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Hyperprolactinemia in Thai children and adolescents with autism spectrum disorder treated with risperidone

Overview of attention for article published in Neuropsychiatric Disease and Treatment, January 2015
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About this Attention Score

  • In the top 25% of all research outputs scored by Altmetric
  • High Attention Score compared to outputs of the same age (89th percentile)
  • High Attention Score compared to outputs of the same age and source (83rd percentile)

Mentioned by

blogs
1 blog
twitter
9 tweeters
facebook
1 Facebook page

Citations

dimensions_citation
11 Dimensions

Readers on

mendeley
36 Mendeley
Title
Hyperprolactinemia in Thai children and adolescents with autism spectrum disorder treated with risperidone
Published in
Neuropsychiatric Disease and Treatment, January 2015
DOI 10.2147/ndt.s76276
Pubmed ID
Authors

Chonlaphat Sukasem, Yaowaluck Hongkaew, Nattawat Ngamsamut, Apichaya Puangpetch, Natchaya Vanwong, Pornpen Srisawasdi, Montri Chamnanphon, Bhunada Chamkrachchangpada, Teerarat Tan-kam, Apichaya Puangpetch

Abstract

Hyperprolactinemia is a common adverse effect observed in children with autism spectrum disorder (ASD) during pharmacotherapy with risperidone. The main aim of this study was to investigate important clinical factors influencing the prolactin response in risperidone-treated Thai ASD. A total of 147 children and adolescents (127 males and 20 females) aged 3-19 years with ASD received risperidone treatment (0.10-6.00 mg/day) for up to 158 weeks. Prolactin levels were measured by chemiluminescence immunoassay. The clinical data of patients collected from medical records - age, weight, height, body mass index, dose of risperidone, duration of treatment, and drug-use pattern - were recorded. Hyperprolactinemia was observed in 66 of 147 (44.90%) subjects. Median prolactin level at the high doses (24.00, interquartile range [IQR] 14.30-29.20) of risperidone was significantly found to be higher than at the recommended (16.20, IQR 10.65-22.30) and low (11.70, IQR 7.51-16.50) doses of risperidone. There was no relationship between prolactin levels and duration of risperidone treatment. Dose-dependence is identified as a main factor associated with hyperprolactinemia in Thai children and adolescents with ASD treated with risperidone. This study suggests that risperidone treatment causes prolactin elevations and the effects of risperidone on prolactin are probably dose-related in pediatric patients.

Twitter Demographics

The data shown below were collected from the profiles of 9 tweeters who shared this research output. Click here to find out more about how the information was compiled.

Mendeley readers

The data shown below were compiled from readership statistics for 36 Mendeley readers of this research output. Click here to see the associated Mendeley record.

Geographical breakdown

Country Count As %
Unknown 36 100%

Demographic breakdown

Readers by professional status Count As %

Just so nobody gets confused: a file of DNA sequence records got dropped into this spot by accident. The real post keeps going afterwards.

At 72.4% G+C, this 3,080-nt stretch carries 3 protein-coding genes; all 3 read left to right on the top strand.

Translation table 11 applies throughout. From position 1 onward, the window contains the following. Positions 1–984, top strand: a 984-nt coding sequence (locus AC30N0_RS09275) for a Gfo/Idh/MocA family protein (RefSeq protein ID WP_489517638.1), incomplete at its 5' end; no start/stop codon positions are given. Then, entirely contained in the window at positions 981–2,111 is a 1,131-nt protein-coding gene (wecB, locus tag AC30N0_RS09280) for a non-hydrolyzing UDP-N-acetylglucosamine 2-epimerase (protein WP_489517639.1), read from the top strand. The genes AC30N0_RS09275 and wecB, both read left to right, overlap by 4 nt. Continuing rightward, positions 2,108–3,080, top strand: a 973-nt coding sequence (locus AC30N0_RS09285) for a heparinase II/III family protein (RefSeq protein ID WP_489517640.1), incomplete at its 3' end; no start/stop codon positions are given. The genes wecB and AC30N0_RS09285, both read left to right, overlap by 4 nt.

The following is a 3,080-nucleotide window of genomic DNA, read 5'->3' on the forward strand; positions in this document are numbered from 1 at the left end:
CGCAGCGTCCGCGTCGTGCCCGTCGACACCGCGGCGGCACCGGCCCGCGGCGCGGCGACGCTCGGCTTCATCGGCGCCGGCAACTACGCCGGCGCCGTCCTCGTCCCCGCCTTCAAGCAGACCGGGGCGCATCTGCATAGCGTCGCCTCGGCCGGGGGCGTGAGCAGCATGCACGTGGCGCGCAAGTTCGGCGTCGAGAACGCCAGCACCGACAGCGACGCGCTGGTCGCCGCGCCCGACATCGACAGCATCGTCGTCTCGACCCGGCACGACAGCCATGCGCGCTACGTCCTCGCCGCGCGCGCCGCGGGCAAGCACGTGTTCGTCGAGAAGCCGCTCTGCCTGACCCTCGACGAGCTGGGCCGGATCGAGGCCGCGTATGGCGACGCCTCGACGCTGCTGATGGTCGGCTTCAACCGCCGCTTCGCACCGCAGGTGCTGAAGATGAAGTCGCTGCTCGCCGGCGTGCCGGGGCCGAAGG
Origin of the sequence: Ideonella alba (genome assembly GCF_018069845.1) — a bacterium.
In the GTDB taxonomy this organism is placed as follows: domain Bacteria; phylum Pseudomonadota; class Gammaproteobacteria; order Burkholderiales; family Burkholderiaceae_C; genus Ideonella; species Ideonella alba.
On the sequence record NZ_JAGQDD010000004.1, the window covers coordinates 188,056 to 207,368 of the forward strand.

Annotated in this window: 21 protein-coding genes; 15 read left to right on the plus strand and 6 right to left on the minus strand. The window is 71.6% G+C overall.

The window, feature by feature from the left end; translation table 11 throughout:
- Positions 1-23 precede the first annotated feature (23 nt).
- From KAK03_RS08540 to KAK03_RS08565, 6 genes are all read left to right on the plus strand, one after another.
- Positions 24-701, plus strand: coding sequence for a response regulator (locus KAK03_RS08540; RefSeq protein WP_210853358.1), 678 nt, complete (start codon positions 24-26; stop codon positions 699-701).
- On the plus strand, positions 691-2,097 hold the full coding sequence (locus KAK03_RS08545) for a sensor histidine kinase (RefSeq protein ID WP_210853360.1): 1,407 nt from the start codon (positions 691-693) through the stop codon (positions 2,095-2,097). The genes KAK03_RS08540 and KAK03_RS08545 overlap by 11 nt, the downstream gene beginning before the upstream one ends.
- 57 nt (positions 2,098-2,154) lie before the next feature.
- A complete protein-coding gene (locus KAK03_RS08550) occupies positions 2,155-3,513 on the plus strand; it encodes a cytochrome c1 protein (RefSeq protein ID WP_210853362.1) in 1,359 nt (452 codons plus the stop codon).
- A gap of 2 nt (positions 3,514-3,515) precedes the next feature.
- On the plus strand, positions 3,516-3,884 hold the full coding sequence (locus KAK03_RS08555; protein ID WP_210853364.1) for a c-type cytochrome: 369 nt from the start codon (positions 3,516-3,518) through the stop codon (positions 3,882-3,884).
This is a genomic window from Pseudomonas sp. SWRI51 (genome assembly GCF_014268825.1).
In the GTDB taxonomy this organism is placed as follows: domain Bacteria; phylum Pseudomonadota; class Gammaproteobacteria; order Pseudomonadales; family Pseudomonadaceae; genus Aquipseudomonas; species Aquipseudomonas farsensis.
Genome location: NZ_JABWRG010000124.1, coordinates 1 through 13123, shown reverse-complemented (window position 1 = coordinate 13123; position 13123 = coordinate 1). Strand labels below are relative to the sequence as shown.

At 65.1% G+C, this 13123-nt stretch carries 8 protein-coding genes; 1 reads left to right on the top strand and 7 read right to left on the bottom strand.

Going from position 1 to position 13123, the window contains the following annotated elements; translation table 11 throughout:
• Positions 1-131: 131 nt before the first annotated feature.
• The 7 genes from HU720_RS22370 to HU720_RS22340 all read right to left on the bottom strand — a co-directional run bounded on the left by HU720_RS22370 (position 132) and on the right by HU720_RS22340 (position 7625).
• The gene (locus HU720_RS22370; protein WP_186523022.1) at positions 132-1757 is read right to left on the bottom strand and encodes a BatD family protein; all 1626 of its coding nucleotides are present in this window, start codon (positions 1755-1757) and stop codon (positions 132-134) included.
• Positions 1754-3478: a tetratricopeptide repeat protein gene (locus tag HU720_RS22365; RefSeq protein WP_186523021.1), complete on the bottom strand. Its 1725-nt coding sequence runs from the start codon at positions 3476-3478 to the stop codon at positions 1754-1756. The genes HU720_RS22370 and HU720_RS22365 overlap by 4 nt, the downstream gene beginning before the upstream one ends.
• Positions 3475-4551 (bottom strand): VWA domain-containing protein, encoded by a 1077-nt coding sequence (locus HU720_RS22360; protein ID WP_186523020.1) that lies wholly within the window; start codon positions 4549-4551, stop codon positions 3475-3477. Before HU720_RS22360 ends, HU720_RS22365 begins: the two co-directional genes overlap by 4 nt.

Student > Master 7 19%
Researcher 4 11%
Student > Postgraduate 3 8%
Student > Bachelor 3 8%
Professor 2 6%
Other 10 28%
Unknown 7 19%
Readers by discipline Count As %
Medicine and Dentistry 12 33%
Psychology 4 11%
Pharmacology, Toxicology and Pharmaceutical Science 3 8%
Nursing and Health Professions 3 8%
Immunology and Microbiology 1 3%
Other 4 11%
Unknown 9 25%

Attention Score in Context

This research output has an Altmetric Attention Score of 12. This is our high-level measure of the quality and quantity of online attention that it has received. This Attention Score, as well as the ranking and number of research outputs shown below, was calculated when the research output was last mentioned on 24 January 2018.
All research outputs
#1,139,534
of 12,517,383 outputs
Outputs from Neuropsychiatric Disease and Treatment
#172
of 2,120 outputs
Outputs of similar age
#28,975
of 271,047 outputs
Outputs of similar age from Neuropsychiatric Disease and Treatment
#11
of 68 outputs
Altmetric has tracked 12,517,383 research outputs across all sources so far. Compared to these this one has done particularly well and is in the 90th percentile: it's in the top 10% of all research outputs ever tracked by Altmetric.
So far Altmetric has tracked 2,120 research outputs from this source. They typically receive a little more attention than average, with a mean Attention Score of 5.6. This one has done particularly well, scoring higher than 91% of its peers.
Older research outputs will score higher simply because they've had more time to accumulate mentions. To account for age we can compare this Altmetric Attention Score to the 271,047 tracked outputs that were published within six weeks on either side of this one in any source. This one has done well, scoring higher than 89% of its contemporaries.
We're also able to compare this research output to 68 others from the same source and published within six weeks on either side of this one. This one has done well, scoring higher than 83% of its contemporaries.